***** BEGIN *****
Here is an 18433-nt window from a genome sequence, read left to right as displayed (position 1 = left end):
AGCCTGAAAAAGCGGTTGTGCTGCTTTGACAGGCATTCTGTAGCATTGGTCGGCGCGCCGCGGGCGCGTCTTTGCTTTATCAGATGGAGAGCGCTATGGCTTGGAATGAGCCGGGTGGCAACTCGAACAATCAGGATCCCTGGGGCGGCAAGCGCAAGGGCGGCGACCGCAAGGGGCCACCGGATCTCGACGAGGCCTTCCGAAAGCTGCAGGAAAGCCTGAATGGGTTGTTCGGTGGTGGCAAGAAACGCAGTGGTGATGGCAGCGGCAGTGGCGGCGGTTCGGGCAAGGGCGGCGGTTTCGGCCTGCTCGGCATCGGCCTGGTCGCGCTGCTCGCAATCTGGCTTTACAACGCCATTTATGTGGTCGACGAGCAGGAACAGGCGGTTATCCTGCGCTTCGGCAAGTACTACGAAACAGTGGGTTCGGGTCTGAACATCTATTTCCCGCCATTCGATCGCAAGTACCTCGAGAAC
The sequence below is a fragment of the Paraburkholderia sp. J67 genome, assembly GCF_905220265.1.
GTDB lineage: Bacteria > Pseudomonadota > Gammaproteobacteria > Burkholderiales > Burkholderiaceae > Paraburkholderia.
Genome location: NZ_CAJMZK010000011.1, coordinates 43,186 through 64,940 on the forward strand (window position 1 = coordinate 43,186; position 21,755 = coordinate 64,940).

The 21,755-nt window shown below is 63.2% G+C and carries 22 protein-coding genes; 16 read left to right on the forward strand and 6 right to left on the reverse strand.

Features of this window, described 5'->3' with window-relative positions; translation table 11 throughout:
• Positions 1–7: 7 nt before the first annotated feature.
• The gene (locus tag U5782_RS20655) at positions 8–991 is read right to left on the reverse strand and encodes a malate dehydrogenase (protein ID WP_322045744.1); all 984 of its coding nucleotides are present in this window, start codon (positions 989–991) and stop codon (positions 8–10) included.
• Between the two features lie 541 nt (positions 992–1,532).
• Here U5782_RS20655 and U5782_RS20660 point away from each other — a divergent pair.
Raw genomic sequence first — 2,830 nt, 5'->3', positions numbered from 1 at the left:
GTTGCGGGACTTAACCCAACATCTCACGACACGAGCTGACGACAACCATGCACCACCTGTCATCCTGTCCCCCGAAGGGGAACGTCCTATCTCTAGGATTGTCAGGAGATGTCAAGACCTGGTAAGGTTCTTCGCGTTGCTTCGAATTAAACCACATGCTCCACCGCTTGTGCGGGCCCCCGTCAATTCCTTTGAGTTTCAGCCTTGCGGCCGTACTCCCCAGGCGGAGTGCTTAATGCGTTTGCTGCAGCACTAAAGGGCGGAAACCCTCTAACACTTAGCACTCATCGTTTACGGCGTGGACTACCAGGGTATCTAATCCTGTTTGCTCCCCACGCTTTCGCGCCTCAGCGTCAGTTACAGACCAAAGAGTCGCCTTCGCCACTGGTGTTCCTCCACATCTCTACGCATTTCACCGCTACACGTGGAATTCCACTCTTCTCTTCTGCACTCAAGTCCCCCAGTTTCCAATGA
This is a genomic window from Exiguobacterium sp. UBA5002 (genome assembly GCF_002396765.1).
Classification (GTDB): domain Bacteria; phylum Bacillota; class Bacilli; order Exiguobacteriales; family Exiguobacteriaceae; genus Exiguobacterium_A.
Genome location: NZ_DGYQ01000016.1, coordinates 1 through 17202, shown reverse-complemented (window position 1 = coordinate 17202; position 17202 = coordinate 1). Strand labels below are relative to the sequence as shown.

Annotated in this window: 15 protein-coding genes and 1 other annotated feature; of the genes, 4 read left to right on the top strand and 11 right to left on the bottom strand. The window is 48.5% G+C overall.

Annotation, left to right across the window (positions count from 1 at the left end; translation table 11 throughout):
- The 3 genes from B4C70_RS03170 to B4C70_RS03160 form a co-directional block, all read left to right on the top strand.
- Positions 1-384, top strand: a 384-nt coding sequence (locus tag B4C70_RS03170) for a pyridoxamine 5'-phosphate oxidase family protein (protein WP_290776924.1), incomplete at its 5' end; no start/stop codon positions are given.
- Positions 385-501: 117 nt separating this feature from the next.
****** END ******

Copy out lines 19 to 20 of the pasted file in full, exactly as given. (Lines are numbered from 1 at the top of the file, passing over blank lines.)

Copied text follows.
- The 3 genes from B4C70_RS03170 to B4C70_RS03160 form a co-directional block, all read left to right on the top strand.
- Positions 1-384, top strand: a 384-nt coding sequence (locus tag B4C70_RS03170) for a pyridoxamine 5'-phosphate oxidase family protein (protein WP_290776924.1), incomplete at its 5' end; no start/stop codon positions are given.